Through two years of isolation, everyone had to learn to spend a little more time with themselves. British rapper Little Simz was no exception, her fourth album Sometimes I Might Be Introvert acknowledging this period of reflection in its title, and its bars more personal than ever — the work of someone who’s had a lot of time to sit and think. Across the record, she takes on Black womanhood (“Woman”), complex family dynamics (“I Love You, I Hate You”), youth violence and political corruption (“Introvert”), and leans heavily into her Nigerian roots (“Point & Kill”). She carves out new space for every version of herself, both as an artist available for public consumption, and a woman navigating pride, love, regret, and sorrow behind the scenes. “I hate that these conversations are surfaced / Simz the artist or Simbi the person?” she asks on the title track. The album feels like a series of meditative questions that Simz asks not only of herself but of her audience. “Why the desperate need for an applause?” she asks on the “Standing Ovation,” while “The Garden” finds her wondering, “When in fear of the unknown, who do you call?” She doesn’t come to many definitive answers, but despite its weightiness, hope still shines through on the project. Lush, glorious production, harmonious choirs, and a feature from velvet-voiced Cleo Sol offer a counterbalance to her nagging inner monologue. Listening a bit too intently to that voice is a habit that introverts know intimately. But here, it seems, living inside your own head can produce moments of reflection, growth, and beauty too. — SE
9. Juls, Sounds of My World
Prolific British-Ghanaian producer Juls's debut album, Sounds of My World, feels like a family reunion. Here he celebrates the Black sounds from across the globe that have formed the basis of his sound. And to get the full scope of the album's breadth, you have to ignore the shuffle button. He seamlessly blends Afrobeats, reggae, R&B, and soul on opener “Close To Me” before taking a sharp left-turn into amapiano, highlife, funk, and even house as the album twists forward and then lurches sideways again with the trap-inspired “Alarm,” featuring Prettyboy D-O and Suspect. Afrobeats ad African pop heads know Juls's influence — he was behind Mr. Eazi’s “Skin Tight,” Wande Coal’s “So Mi So,” and Wizkid’s “True Love” — but Sounds of My World takes him to new heights. “I’m an African at heart despite being a Londoner,” he told DJ Booth earlier this year. “It’s important that my identity is reflected quite heavily in the music.” By threading together sounds that might have sounded disparate in less careful hands, Sounds of My World goes further than that — it reminds the diaspora that it's in fact separated only by geography. — AI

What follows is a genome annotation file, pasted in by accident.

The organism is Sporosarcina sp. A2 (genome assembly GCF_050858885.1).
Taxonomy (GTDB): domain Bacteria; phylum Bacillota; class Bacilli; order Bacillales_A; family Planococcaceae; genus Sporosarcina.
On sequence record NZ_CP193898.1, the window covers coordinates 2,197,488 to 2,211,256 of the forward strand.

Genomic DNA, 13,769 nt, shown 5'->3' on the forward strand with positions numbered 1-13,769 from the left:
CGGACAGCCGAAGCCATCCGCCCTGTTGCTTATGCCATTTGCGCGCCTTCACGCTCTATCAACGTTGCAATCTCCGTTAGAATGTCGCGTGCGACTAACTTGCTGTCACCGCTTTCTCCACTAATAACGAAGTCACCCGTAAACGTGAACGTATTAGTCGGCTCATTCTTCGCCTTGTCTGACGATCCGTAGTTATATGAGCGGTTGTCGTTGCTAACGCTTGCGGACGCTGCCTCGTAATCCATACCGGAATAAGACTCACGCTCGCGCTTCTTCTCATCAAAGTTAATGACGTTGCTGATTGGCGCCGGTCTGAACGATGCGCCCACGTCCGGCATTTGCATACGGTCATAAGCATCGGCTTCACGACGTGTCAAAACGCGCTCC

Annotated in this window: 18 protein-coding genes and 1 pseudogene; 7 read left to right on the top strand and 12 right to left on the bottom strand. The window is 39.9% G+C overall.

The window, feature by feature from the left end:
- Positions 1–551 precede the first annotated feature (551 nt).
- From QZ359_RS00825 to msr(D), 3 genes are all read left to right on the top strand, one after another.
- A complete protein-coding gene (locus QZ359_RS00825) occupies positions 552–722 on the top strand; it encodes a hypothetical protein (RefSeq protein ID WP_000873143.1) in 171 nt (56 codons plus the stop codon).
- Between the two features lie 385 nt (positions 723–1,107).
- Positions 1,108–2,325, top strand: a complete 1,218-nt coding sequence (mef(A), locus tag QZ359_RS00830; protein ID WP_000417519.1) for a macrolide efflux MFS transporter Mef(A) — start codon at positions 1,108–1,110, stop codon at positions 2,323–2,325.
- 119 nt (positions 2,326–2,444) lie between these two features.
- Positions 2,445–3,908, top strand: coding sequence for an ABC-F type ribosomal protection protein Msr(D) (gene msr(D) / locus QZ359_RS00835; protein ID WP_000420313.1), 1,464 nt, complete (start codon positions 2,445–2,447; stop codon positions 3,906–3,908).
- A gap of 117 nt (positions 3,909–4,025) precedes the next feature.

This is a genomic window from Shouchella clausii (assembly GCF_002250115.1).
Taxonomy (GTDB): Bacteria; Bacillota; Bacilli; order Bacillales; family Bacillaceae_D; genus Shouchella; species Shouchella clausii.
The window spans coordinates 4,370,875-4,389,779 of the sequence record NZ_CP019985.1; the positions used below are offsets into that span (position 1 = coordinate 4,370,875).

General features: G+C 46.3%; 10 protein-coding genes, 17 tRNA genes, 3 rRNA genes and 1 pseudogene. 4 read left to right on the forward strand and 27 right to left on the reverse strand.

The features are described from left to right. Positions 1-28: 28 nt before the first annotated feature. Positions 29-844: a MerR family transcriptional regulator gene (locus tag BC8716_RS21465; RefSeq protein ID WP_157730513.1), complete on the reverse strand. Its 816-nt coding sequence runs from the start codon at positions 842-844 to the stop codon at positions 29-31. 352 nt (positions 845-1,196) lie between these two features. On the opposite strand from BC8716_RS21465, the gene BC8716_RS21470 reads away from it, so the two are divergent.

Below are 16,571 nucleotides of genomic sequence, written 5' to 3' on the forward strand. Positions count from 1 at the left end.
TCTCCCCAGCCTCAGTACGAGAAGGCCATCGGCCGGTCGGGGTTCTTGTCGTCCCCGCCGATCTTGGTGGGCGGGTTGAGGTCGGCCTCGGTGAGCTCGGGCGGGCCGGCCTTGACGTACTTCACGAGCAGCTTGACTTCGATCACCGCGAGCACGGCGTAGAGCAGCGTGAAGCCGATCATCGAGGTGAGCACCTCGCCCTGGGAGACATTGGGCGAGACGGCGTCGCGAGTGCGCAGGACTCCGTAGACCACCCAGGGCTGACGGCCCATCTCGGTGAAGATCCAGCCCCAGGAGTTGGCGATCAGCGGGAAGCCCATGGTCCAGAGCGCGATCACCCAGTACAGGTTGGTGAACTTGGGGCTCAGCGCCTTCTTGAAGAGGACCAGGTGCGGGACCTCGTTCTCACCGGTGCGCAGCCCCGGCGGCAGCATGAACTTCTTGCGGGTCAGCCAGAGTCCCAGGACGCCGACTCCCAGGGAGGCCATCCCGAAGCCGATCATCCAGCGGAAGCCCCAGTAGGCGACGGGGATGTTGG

8. Mustafa, When Smoke Rises
“I walk down this filthy, impure neighbourhood.” When a teenage Mustafa recited these lines for a TV package in 2012, the Canadian public that had embraced him for his spoken word poetry may have missed the irony. The Sudanese-Canadian artist has never shied away from drawing upon Regent Park, the housing project he grew up in: just like the violence that surrounded him, Mustafa and his beautiful creations were also a product of where he grew up. But that fact was either missed or willfully elided. A postal code can be as indelible as a brand on flesh.